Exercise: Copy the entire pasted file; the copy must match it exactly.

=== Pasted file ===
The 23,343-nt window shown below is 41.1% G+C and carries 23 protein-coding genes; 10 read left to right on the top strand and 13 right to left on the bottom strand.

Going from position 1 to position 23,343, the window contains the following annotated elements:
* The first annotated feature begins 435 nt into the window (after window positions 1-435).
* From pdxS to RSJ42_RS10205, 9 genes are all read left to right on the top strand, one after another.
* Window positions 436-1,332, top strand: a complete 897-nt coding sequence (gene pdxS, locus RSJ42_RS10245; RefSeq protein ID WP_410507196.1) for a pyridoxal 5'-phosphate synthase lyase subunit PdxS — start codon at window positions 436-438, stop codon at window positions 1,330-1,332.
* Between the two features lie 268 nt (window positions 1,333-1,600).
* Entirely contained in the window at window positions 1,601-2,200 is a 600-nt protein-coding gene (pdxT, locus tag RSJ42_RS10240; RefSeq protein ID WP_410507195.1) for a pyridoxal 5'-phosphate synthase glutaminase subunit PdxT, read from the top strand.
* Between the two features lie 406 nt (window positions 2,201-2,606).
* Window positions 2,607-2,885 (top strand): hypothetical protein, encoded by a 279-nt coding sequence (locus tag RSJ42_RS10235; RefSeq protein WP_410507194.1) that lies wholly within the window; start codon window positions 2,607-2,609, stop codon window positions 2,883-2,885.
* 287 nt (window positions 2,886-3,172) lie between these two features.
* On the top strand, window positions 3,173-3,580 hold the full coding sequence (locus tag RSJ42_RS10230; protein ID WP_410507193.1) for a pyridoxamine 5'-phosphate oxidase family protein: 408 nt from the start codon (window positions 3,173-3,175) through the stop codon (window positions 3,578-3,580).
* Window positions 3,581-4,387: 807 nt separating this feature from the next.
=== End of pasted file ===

The 23,343-nt window shown below is 41.1% G+C and carries 23 protein-coding genes; 10 read left to right on the top strand and 13 right to left on the bottom strand.

Going from position 1 to position 23,343, the window contains the following annotated elements:
* The first annotated feature begins 435 nt into the window (after window positions 1-435).
* From pdxS to RSJ42_RS10205, 9 genes are all read left to right on the top strand, one after another.
* Window positions 436-1,332, top strand: a complete 897-nt coding sequence (gene pdxS, locus RSJ42_RS10245; RefSeq protein ID WP_410507196.1) for a pyridoxal 5'-phosphate synthase lyase subunit PdxS — start codon at window positions 436-438, stop codon at window positions 1,330-1,332.
* Between the two features lie 268 nt (window positions 1,333-1,600).
* Entirely contained in the window at window positions 1,601-2,200 is a 600-nt protein-coding gene (pdxT, locus tag RSJ42_RS10240; RefSeq protein ID WP_410507195.1) for a pyridoxal 5'-phosphate synthase glutaminase subunit PdxT, read from the top strand.
* Between the two features lie 406 nt (window positions 2,201-2,606).
* Window positions 2,607-2,885 (top strand): hypothetical protein, encoded by a 279-nt coding sequence (locus tag RSJ42_RS10235; RefSeq protein WP_410507194.1) that lies wholly within the window; start codon window positions 2,607-2,609, stop codon window positions 2,883-2,885.
* 287 nt (window positions 2,886-3,172) lie between these two features.
* On the top strand, window positions 3,173-3,580 hold the full coding sequence (locus tag RSJ42_RS10230; protein ID WP_410507193.1) for a pyridoxamine 5'-phosphate oxidase family protein: 408 nt from the start codon (window positions 3,173-3,175) through the stop codon (window positions 3,578-3,580).
* Window positions 3,581-4,387: 807 nt separating this feature from the next.